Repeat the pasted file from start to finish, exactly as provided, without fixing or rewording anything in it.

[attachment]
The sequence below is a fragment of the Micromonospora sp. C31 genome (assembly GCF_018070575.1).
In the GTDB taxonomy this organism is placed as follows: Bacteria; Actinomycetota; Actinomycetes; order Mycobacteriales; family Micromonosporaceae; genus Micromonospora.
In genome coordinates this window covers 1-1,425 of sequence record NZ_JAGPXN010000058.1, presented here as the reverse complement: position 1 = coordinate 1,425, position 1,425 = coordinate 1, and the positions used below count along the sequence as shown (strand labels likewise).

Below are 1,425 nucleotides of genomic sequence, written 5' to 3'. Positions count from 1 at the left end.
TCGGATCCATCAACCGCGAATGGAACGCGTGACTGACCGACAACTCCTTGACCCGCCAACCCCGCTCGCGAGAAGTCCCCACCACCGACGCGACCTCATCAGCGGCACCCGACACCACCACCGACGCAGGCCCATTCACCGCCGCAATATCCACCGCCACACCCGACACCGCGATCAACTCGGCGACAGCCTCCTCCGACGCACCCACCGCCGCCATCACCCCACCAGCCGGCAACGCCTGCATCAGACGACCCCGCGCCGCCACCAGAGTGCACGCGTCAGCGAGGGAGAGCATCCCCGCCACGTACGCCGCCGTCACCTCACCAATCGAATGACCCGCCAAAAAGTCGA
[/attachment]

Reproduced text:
The sequence below is a fragment of the Micromonospora sp. C31 genome (assembly GCF_018070575.1).
In the GTDB taxonomy this organism is placed as follows: Bacteria; Actinomycetota; Actinomycetes; order Mycobacteriales; family Micromonosporaceae; genus Micromonospora.
In genome coordinates this window covers 1-1,425 of sequence record NZ_JAGPXN010000058.1, presented here as the reverse complement: position 1 = coordinate 1,425, position 1,425 = coordinate 1, and the positions used below count along the sequence as shown (strand labels likewise).

Below are 1,425 nucleotides of genomic sequence, written 5' to 3'. Positions count from 1 at the left end.
TCGGATCCATCAACCGCGAATGGAACGCGTGACTGACCGACAACTCCTTGACCCGCCAACCCCGCTCGCGAGAAGTCCCCACCACCGACGCGACCTCATCAGCGGCACCCGACACCACCACCGACGCAGGCCCATTCACCGCCGCAATATCCACCGCCACACCCGACACCGCGATCAACTCGGCGACAGCCTCCTCCGACGCACCCACCGCCGCCATCACCCCACCAGCCGGCAACGCCTGCATCAGACGACCCCGCGCCGCCACCAGAGTGCACGCGTCAGCGAGGGAGAGCATCCCCGCCACGTACGCCGCCGTCACCTCACCAATCGAATGACCCGCCAAAAAGTCGA